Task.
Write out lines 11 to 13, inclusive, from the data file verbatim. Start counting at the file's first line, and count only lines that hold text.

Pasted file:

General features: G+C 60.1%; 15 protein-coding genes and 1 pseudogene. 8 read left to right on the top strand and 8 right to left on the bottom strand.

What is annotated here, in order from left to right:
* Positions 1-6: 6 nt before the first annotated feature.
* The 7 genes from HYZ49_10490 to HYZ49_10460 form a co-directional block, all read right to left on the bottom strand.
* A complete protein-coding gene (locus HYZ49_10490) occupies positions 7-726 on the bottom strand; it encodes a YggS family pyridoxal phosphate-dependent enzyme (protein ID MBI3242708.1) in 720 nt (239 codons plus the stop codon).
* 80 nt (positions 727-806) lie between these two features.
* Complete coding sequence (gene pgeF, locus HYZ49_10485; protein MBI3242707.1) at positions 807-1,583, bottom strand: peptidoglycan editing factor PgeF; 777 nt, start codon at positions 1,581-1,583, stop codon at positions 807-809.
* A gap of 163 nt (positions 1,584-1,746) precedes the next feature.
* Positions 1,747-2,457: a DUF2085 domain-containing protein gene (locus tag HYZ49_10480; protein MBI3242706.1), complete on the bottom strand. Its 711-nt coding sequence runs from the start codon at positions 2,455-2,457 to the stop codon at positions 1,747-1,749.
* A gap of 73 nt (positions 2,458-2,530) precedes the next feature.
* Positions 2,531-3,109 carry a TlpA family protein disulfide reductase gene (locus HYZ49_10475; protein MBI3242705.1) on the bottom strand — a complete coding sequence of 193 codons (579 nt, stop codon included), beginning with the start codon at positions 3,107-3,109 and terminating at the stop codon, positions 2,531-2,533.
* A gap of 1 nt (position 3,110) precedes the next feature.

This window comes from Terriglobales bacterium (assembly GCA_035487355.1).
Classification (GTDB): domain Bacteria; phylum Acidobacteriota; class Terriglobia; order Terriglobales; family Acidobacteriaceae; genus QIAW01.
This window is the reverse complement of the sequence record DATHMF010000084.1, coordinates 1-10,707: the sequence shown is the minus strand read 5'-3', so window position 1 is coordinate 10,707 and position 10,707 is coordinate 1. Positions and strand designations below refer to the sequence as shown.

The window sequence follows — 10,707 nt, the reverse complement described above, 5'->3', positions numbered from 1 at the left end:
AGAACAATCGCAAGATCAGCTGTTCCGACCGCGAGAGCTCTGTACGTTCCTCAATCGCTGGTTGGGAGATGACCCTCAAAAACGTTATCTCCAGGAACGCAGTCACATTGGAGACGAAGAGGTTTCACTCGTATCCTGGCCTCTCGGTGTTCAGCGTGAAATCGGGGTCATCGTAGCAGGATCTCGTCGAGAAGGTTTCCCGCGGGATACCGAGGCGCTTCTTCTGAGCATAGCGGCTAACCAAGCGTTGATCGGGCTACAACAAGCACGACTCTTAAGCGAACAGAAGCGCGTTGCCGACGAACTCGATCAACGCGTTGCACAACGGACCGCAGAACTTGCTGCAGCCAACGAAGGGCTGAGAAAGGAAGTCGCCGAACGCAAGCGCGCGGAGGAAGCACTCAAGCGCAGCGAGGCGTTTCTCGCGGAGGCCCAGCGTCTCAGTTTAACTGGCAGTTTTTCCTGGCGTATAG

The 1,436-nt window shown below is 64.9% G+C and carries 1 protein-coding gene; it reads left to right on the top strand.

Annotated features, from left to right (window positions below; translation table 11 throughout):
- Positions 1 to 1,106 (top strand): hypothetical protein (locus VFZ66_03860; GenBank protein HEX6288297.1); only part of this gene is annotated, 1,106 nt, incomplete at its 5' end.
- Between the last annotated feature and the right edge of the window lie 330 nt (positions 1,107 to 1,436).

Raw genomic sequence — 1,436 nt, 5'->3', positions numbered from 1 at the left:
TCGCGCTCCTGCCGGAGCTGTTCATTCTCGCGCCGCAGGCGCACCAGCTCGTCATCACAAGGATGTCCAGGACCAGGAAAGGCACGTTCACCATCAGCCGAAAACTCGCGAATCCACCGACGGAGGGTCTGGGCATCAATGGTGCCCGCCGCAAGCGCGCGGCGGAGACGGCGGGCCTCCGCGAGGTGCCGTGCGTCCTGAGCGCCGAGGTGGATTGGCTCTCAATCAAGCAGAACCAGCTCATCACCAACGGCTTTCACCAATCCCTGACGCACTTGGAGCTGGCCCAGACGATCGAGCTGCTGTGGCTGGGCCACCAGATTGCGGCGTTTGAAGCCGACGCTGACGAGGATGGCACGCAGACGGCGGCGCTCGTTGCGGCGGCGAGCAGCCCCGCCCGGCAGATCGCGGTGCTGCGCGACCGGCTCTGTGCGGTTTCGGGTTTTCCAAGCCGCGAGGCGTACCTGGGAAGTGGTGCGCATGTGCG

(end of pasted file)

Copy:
* Positions 2,531-3,109 carry a TlpA family protein disulfide reductase gene (locus HYZ49_10475; protein MBI3242705.1) on the bottom strand — a complete coding sequence of 193 codons (579 nt, stop codon included), beginning with the start codon at positions 3,107-3,109 and terminating at the stop codon, positions 2,531-2,533.
* A gap of 1 nt (position 3,110) precedes the next feature.

This window comes from Terriglobales bacterium (assembly GCA_035487355.1).